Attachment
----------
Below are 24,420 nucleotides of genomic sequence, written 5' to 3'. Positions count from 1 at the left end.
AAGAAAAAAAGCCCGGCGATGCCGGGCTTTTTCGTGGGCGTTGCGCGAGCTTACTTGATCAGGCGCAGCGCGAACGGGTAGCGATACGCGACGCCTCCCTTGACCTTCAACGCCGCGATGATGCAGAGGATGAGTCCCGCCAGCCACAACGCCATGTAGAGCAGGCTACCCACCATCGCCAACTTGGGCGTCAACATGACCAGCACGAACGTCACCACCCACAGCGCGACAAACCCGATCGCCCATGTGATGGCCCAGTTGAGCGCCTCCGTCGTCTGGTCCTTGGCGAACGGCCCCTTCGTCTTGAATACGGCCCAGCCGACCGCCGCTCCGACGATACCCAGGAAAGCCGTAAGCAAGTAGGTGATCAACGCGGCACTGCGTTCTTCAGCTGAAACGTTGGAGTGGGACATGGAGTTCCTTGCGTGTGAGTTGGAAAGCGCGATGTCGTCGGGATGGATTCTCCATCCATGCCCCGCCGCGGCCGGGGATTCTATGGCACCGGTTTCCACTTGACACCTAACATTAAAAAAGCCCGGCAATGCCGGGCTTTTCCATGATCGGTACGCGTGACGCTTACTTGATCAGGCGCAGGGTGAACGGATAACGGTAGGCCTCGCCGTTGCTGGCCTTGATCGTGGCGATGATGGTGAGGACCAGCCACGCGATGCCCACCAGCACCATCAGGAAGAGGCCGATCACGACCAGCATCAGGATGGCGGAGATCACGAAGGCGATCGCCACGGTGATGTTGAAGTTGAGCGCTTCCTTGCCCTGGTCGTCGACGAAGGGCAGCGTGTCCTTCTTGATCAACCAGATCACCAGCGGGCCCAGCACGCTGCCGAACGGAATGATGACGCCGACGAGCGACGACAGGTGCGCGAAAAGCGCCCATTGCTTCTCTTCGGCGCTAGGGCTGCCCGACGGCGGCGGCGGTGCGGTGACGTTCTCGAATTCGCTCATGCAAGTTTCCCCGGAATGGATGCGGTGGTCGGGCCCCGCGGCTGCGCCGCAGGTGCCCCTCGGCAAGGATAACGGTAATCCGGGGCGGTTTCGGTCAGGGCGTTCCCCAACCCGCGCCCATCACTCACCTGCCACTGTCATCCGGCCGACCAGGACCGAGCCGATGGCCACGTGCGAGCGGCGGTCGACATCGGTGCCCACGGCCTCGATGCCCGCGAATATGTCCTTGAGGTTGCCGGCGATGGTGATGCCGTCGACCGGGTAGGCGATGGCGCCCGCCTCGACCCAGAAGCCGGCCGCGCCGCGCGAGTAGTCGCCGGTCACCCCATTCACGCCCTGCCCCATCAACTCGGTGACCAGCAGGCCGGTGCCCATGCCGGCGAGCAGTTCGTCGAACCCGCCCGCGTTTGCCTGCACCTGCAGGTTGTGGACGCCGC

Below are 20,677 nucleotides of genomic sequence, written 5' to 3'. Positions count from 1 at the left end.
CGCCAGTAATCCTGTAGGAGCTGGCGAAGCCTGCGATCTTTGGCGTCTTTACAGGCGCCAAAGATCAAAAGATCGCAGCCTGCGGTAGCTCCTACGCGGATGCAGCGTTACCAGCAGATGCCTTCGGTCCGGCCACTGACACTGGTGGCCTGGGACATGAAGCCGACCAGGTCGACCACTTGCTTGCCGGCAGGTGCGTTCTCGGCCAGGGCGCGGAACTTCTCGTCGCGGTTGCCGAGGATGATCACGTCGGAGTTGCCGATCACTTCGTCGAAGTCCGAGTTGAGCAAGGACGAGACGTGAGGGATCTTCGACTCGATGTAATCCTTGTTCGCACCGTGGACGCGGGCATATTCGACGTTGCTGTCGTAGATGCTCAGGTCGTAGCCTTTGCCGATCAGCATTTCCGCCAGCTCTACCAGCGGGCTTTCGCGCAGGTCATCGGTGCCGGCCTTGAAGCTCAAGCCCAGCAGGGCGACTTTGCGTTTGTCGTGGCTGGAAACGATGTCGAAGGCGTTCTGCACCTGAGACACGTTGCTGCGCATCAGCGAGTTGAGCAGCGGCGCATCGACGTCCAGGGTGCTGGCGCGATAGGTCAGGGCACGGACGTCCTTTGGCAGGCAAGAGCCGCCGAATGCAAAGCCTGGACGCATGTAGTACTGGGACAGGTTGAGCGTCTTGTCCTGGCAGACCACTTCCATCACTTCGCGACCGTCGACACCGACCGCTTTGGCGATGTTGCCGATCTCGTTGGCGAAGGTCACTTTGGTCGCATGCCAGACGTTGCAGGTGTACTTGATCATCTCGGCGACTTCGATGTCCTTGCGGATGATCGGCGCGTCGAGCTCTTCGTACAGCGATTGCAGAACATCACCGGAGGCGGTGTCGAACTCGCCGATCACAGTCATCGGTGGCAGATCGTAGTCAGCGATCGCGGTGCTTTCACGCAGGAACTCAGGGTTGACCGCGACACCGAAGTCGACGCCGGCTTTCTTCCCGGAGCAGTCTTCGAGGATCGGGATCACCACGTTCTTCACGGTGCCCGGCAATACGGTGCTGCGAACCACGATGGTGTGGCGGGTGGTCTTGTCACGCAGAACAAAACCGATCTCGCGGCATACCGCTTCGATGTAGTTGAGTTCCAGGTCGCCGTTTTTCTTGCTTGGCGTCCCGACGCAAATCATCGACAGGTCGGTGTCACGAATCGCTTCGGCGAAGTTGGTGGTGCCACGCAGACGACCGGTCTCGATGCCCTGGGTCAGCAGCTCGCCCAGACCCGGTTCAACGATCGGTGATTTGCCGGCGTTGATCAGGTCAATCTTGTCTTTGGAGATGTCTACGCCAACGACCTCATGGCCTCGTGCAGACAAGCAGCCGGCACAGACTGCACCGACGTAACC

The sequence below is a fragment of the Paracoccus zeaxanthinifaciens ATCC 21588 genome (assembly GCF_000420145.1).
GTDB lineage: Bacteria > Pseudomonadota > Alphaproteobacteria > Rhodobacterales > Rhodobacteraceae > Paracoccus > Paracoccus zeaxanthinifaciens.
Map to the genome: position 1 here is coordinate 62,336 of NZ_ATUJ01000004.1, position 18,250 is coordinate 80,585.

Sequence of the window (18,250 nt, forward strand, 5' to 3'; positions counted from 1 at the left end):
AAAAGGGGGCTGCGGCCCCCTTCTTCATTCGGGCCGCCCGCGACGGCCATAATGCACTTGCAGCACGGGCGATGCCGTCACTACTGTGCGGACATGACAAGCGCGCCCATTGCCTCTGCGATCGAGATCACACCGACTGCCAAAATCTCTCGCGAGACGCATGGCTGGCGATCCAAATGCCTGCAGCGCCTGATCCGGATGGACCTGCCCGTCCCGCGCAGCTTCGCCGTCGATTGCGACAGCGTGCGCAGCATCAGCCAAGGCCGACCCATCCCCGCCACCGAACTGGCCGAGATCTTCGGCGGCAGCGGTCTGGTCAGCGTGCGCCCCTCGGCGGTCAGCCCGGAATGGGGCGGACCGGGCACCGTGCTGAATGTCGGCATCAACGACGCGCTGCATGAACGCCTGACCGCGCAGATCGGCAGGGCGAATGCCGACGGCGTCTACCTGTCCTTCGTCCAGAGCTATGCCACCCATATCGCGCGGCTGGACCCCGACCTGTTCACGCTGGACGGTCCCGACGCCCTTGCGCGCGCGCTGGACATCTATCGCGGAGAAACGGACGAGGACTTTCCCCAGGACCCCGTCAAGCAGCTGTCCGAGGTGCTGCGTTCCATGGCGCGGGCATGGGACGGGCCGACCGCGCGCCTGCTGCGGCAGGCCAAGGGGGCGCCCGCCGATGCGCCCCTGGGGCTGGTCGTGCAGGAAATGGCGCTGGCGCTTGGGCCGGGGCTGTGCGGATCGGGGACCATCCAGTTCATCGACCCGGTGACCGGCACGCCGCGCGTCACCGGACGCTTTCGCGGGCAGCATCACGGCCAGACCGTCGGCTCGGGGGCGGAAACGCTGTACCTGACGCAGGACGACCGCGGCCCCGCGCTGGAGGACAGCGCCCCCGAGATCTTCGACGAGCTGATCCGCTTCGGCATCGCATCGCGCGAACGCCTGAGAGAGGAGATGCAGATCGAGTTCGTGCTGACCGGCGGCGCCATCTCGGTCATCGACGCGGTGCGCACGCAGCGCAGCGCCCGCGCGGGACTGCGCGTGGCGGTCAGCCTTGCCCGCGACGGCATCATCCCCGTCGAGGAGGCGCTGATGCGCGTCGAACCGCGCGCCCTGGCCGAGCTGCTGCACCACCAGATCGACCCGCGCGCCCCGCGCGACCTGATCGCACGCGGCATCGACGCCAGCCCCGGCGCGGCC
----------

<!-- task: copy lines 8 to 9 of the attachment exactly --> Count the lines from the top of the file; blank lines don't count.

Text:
Sequence of the window (18,250 nt, forward strand, 5' to 3'; positions counted from 1 at the left end):
AAAAGGGGGCTGCGGCCCCCTTCTTCATTCGGGCCGCCCGCGACGGCCATAATGCACTTGCAGCACGGGCGATGCCGTCACTACTGTGCGGACATGACAAGCGCGCCCATTGCCTCTGCGATCGAGATCACACCGACTGCCAAAATCTCTCGCGAGACGCATGGCTGGCGATCCAAATGCCTGCAGCGCCTGATCCGGATGGACCTGCCCGTCCCGCGCAGCTTCGCCGTCGATTGCGACAGCGTGCGCAGCATCAGCCAAGGCCGACCCATCCCCGCCACCGAACTGGCCGAGATCTTCGGCGGCAGCGGTCTGGTCAGCGTGCGCCCCTCGGCGGTCAGCCCGGAATGGGGCGGACCGGGCACCGTGCTGAATGTCGGCATCAACGACGCGCTGCATGAACGCCTGACCGCGCAGATCGGCAGGGCGAATGCCGACGGCGTCTACCTGTCCTTCGTCCAGAGCTATGCCACCCATATCGCGCGGCTGGACCCCGACCTGTTCACGCTGGACGGTCCCGACGCCCTTGCGCGCGCGCTGGACATCTATCGCGGAGAAACGGACGAGGACTTTCCCCAGGACCCCGTCAAGCAGCTGTCCGAGGTGCTGCGTTCCATGGCGCGGGCATGGGACGGGCCGACCGCGCGCCTGCTGCGGCAGGCCAAGGGGGCGCCCGCCGATGCGCCCCTGGGGCTGGTCGTGCAGGAAATGGCGCTGGCGCTTGGGCCGGGGCTGTGCGGATCGGGGACCATCCAGTTCATCGACCCGGTGACCGGCACGCCGCGCGTCACCGGACGCTTTCGCGGGCAGCATCACGGCCAGACCGTCGGCTCGGGGGCGGAAACGCTGTACCTGACGCAGGACGACCGCGGCCCCGCGCTGGAGGACAGCGCCCCCGAGATCTTCGACGAGCTGATCCGCTTCGGCATCGCATCGCGCGAACGCCTGAGAGAGGAGATGCAGATCGAGTTCGTGCTGACCGGCGGCGCCATCTCGGTCATCGACGCGGTGCGCACGCAGCGCAGCGCCCGCGCGGGACTGCGCGTGGCGGTCAGCCTTGCCCGCGACGGCATCATCCCCGTCGAGGAGGCGCTGATGCGCGTCGAACCGCGCGCCCTGGCCGAGCTGCTGCACCACCAGATCGACCCGCGCGCCCCGCGCGACCTGATCGCACGCGGCATCGACGCCAGCCCCGGCGCGGCC